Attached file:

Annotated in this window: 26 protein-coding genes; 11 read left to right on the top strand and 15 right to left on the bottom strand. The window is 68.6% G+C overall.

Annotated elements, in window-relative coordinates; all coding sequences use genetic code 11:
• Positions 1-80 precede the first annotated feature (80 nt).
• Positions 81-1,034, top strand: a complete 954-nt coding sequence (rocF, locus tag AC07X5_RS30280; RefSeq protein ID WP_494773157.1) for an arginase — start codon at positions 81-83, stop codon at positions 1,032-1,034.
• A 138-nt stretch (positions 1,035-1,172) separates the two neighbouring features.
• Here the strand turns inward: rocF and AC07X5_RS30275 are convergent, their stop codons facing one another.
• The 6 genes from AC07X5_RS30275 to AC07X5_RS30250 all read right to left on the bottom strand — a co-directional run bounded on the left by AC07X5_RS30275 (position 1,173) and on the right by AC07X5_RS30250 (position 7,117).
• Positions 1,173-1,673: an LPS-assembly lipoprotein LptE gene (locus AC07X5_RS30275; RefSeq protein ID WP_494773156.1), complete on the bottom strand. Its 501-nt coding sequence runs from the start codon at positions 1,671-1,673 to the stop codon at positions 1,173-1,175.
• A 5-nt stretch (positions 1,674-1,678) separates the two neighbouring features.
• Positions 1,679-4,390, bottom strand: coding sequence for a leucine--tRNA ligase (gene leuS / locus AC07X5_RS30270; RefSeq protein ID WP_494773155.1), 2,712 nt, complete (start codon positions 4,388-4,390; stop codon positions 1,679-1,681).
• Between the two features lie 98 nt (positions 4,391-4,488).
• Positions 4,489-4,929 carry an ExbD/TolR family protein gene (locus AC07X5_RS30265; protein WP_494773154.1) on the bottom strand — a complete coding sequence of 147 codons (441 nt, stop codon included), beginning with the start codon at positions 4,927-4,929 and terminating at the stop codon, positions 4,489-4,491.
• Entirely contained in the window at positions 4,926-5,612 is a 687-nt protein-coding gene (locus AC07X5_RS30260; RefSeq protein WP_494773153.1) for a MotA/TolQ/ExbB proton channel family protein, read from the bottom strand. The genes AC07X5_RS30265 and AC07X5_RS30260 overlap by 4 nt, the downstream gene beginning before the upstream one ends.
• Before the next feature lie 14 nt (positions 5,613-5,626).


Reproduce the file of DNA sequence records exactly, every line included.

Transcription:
Annotated in this window: 26 protein-coding genes; 11 read left to right on the top strand and 15 right to left on the bottom strand. The window is 68.6% G+C overall.

Annotated elements, in window-relative coordinates; all coding sequences use genetic code 11:
• Positions 1-80 precede the first annotated feature (80 nt).
• Positions 81-1,034, top strand: a complete 954-nt coding sequence (rocF, locus tag AC07X5_RS30280; RefSeq protein ID WP_494773157.1) for an arginase — start codon at positions 81-83, stop codon at positions 1,032-1,034.
• A 138-nt stretch (positions 1,035-1,172) separates the two neighbouring features.
• Here the strand turns inward: rocF and AC07X5_RS30275 are convergent, their stop codons facing one another.
• The 6 genes from AC07X5_RS30275 to AC07X5_RS30250 all read right to left on the bottom strand — a co-directional run bounded on the left by AC07X5_RS30275 (position 1,173) and on the right by AC07X5_RS30250 (position 7,117).
• Positions 1,173-1,673: an LPS-assembly lipoprotein LptE gene (locus AC07X5_RS30275; RefSeq protein ID WP_494773156.1), complete on the bottom strand. Its 501-nt coding sequence runs from the start codon at positions 1,671-1,673 to the stop codon at positions 1,173-1,175.
• A 5-nt stretch (positions 1,674-1,678) separates the two neighbouring features.
• Positions 1,679-4,390, bottom strand: coding sequence for a leucine--tRNA ligase (gene leuS / locus AC07X5_RS30270; RefSeq protein ID WP_494773155.1), 2,712 nt, complete (start codon positions 4,388-4,390; stop codon positions 1,679-1,681).
• Between the two features lie 98 nt (positions 4,391-4,488).
• Positions 4,489-4,929 carry an ExbD/TolR family protein gene (locus AC07X5_RS30265; protein WP_494773154.1) on the bottom strand — a complete coding sequence of 147 codons (441 nt, stop codon included), beginning with the start codon at positions 4,927-4,929 and terminating at the stop codon, positions 4,489-4,491.
• Entirely contained in the window at positions 4,926-5,612 is a 687-nt protein-coding gene (locus AC07X5_RS30260; RefSeq protein WP_494773153.1) for a MotA/TolQ/ExbB proton channel family protein, read from the bottom strand. The genes AC07X5_RS30265 and AC07X5_RS30260 overlap by 4 nt, the downstream gene beginning before the upstream one ends.
• Before the next feature lie 14 nt (positions 5,613-5,626).